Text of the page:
Shouldn’t Bulls Chairman Jerry Reinsdorf and general manager Jerry Krause have bent over backward to offer that opportunity? Shouldn’t they all have had giant wall art of Jordan’s quote from a year earlier, after the Bulls’ fifth championship?
“We’re entitled to defend what we have until we lose it.”
That sentiment should have played on a loop until the kings were unseated.
All these years later, Reinsdorf has tried to explain how the Bulls core was getting older and more expensive, how roster renovations were an immediate must. Reinsdorf says in the documentary that “it would have been suicidal” to overpay for Pippen, Steve Kerr, Dennis Rodman and Ron Harper to stick around. The dynasty, Reinsdorf argues, wasn’t detonated.
“It just came to an end on its own,” he says.
Krause, in an excerpt from his unfinished and unpublished memoir that his family provided to K.C. Johnson of NBC Sports Chicago, stresses the team’s physical deterioration, its salary-cap obstacles and the increased pressure that would have put on Jordan to continue being a miracle worker.
Chasing a seventh Larry O’Brien Trophy would have been more demanding than any of the previous six.
Still, Jordan deserved his final word too.
“I felt we could have won seven,” he says. “I really believe that. We may not have. But, man, just to not be able to try, that’s something I just can’t accept. For whatever reason, I just can’t accept it.”
Ten episodes of “The Last Dance” offered a compelling reminder — or perhaps an awakening — as to how much of a struggle the Bulls’ championship pursuits often were. Especially that “Last Dance” in 1997-98. And while that realization has created a profound spike in appreciation for the team’s greatness, for Jordan’s determination and competitive brilliance, it also subtly teases the idea that a different on-court ending might have been brutally unfulfilling.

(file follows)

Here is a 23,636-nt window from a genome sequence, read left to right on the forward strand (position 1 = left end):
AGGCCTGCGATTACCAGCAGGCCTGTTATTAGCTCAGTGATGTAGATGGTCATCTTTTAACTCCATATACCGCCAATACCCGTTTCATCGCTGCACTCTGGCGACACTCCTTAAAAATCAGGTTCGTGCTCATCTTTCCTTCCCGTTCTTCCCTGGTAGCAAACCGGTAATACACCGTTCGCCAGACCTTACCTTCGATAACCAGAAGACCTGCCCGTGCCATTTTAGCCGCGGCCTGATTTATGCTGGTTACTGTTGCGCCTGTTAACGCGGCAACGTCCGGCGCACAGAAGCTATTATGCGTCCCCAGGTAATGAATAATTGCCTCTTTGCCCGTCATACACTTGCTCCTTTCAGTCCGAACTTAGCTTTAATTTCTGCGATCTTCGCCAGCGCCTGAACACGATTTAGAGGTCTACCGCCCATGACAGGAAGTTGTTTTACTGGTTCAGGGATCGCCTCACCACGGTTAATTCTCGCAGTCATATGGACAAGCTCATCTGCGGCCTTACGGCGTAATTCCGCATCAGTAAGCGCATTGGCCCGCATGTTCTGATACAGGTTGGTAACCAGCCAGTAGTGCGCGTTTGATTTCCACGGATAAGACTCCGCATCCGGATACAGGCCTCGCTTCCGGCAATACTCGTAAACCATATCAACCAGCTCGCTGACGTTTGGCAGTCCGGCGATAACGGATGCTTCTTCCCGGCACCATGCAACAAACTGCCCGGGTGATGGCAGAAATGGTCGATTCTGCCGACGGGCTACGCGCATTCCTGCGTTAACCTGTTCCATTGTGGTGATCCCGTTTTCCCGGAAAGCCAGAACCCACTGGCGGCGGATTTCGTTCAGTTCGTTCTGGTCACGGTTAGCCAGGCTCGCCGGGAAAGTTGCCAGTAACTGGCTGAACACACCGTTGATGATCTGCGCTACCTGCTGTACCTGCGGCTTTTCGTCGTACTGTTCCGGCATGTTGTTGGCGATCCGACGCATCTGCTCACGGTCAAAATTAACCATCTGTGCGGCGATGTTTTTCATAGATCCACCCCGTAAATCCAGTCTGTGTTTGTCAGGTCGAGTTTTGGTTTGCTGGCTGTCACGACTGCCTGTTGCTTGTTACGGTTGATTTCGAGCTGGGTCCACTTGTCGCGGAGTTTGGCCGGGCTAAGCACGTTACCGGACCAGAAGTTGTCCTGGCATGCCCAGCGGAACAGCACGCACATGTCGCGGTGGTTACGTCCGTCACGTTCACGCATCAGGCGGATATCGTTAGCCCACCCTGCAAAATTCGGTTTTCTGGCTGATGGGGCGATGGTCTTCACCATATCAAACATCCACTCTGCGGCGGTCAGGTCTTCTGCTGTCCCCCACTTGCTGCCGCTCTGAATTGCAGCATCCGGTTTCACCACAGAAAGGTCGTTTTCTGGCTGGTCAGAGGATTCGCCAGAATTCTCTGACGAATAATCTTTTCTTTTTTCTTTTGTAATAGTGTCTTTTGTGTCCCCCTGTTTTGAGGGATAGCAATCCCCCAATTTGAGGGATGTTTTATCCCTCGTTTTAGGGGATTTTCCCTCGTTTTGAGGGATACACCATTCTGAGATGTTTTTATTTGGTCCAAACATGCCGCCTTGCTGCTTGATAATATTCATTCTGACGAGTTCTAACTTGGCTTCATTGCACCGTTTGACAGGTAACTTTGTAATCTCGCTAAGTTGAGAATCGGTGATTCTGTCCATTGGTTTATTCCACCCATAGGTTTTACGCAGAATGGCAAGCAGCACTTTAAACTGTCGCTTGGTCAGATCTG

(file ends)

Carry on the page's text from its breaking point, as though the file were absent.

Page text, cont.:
Sure, Jordan’s elite talent and self-described “win-at-all-costs” mentality provided the ultimate flotation device. His reliability under pressure was the Bulls’ unmatchable advantage. But isn’t it also fair to reason that the undertow of the physical fatigue, of the emotional struggles, of the internal tension within that team would have become too powerful at some point?
Even in a lockout-shortened 1999 season, isn’t it conceivable the Bulls would have been weighed down by an untimely injury or a Rodman meltdown or a draining squabble between Jackson and Krause? Or Pippen and Krause?
Isn’t it easy to imagine a couple of last-minute Jordan shots missing their mark? Isn’t it fathomable that the ’99 Bulls, even with Jordan, could have been taken under by the Magic or Knicks or Pacers or Spurs? And doesn’t the mere idea of that threaten the sweetness of the way it actually ended on the court for Jordan and the Bulls?
As captivating as that seventh-title debate can be, perhaps it’s better to concentrate on what “The Last Dance” brought back to center stage over the past month. The interest in this epic saga was rarely about the events that weren’t but about all the moments that were, about the impressive and adversity-filled rise of a 6-foot-6 guard from North Carolina and the NBA franchise he dared to carry to incomparable heights.
Through that lens, as narrow and glorifying as it may be, perhaps it’s best to land back in that climactic moment in Utah and pause for reflection and appreciation. That valiant final-minute mettle. That iconic jumper. That priceless behind-the-scenes footage of the subsequent hours.
The champagne showers in the locker room and Jordan’s congratulatory meeting with Leonardo DiCaprio. The unfathomable mob scene spilling out of the lobby at the Bulls hotel. The piano inside Jordan’s hotel room that he couldn’t play all that well. Yet no one seemed to care.
“Got another one in ya?” Jordan is asked, presumably about another championship and not another off-tune piano piece.
“Come on, man,” Jordan promptly replies. “It’s the moment. It’s the moment. That Zen Buddhism (expletive). You’ve got to get in the moment and stay here. Just stay in the moment.”
It’s an understandable request. In that moment of all moments, who would ever want to leave?